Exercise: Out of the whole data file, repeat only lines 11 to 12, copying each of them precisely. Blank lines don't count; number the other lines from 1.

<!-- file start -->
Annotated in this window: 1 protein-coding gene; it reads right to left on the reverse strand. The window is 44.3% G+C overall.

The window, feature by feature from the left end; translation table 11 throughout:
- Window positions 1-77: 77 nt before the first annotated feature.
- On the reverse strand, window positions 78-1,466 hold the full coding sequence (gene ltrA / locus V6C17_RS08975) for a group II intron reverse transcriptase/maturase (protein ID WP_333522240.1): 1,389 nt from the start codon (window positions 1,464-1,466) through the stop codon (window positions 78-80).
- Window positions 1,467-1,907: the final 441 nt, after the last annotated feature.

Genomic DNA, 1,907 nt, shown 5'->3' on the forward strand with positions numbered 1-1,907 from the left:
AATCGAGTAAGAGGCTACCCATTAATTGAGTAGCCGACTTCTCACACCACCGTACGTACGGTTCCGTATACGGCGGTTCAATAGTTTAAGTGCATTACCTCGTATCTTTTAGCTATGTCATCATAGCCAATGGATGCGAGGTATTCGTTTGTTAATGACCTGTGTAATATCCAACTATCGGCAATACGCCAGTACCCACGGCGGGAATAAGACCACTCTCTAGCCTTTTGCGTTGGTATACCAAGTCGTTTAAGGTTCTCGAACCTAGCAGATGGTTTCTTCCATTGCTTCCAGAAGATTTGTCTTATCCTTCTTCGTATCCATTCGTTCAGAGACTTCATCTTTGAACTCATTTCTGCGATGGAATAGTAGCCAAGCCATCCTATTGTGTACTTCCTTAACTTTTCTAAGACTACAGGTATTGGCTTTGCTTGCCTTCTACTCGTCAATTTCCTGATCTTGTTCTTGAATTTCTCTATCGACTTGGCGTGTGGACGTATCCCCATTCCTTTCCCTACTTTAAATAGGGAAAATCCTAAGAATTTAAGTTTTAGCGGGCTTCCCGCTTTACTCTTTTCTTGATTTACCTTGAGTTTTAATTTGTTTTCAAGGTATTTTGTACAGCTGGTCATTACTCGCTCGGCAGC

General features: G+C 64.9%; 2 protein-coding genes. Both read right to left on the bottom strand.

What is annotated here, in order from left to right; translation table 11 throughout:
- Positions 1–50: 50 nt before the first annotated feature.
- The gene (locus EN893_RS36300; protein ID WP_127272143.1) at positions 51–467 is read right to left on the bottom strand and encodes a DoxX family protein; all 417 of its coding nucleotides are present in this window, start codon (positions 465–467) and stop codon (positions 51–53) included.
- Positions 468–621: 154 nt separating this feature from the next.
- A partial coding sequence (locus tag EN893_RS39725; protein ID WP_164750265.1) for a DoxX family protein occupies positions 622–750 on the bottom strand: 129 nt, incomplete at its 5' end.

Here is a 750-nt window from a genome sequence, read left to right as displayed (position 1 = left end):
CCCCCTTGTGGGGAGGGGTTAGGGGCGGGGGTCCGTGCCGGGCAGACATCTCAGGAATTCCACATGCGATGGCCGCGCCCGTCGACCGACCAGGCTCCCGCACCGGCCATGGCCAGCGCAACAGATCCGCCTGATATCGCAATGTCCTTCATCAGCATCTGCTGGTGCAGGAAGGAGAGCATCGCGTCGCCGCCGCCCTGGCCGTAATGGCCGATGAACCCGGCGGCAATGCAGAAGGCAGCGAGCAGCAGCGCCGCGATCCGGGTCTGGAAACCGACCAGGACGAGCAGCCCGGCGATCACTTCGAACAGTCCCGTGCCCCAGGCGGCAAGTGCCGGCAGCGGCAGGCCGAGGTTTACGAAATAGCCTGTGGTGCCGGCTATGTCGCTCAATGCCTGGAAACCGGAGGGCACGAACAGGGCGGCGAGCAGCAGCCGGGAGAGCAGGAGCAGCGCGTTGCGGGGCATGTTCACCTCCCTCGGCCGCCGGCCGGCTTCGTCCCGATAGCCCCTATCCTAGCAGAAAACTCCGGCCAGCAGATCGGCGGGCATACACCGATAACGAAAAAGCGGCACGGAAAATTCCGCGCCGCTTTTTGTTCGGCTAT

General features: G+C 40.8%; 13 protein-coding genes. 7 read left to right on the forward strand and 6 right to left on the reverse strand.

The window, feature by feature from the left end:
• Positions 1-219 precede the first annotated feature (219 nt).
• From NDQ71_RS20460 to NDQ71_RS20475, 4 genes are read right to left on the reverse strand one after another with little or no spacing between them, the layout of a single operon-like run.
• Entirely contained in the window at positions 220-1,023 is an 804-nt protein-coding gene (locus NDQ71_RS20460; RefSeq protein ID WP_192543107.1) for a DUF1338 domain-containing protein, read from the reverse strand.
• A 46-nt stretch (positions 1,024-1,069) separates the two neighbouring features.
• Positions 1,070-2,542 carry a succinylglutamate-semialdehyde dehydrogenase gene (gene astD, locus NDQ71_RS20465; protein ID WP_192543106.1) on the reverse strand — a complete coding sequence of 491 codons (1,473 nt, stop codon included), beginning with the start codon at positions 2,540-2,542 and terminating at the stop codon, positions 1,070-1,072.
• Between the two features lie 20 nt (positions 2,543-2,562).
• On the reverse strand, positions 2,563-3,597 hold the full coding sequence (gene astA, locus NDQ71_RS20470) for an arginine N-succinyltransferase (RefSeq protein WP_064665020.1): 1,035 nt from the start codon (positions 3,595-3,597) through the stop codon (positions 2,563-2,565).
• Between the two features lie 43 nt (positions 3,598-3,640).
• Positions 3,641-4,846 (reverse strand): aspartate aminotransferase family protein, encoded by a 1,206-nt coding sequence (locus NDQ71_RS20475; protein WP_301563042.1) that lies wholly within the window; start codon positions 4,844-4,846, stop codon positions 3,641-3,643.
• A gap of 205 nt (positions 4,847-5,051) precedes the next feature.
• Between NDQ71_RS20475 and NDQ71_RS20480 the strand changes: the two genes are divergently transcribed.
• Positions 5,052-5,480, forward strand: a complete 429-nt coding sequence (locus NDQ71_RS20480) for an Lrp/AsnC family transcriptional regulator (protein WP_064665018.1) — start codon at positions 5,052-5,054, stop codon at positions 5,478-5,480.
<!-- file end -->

- The gene (locus EN893_RS36300; protein ID WP_127272143.1) at positions 51–467 is read right to left on the bottom strand and encodes a DoxX family protein; all 417 of its coding nucleotides are present in this window, start codon (positions 465–467) and stop codon (positions 51–53) included.
- Positions 468–621: 154 nt separating this feature from the next.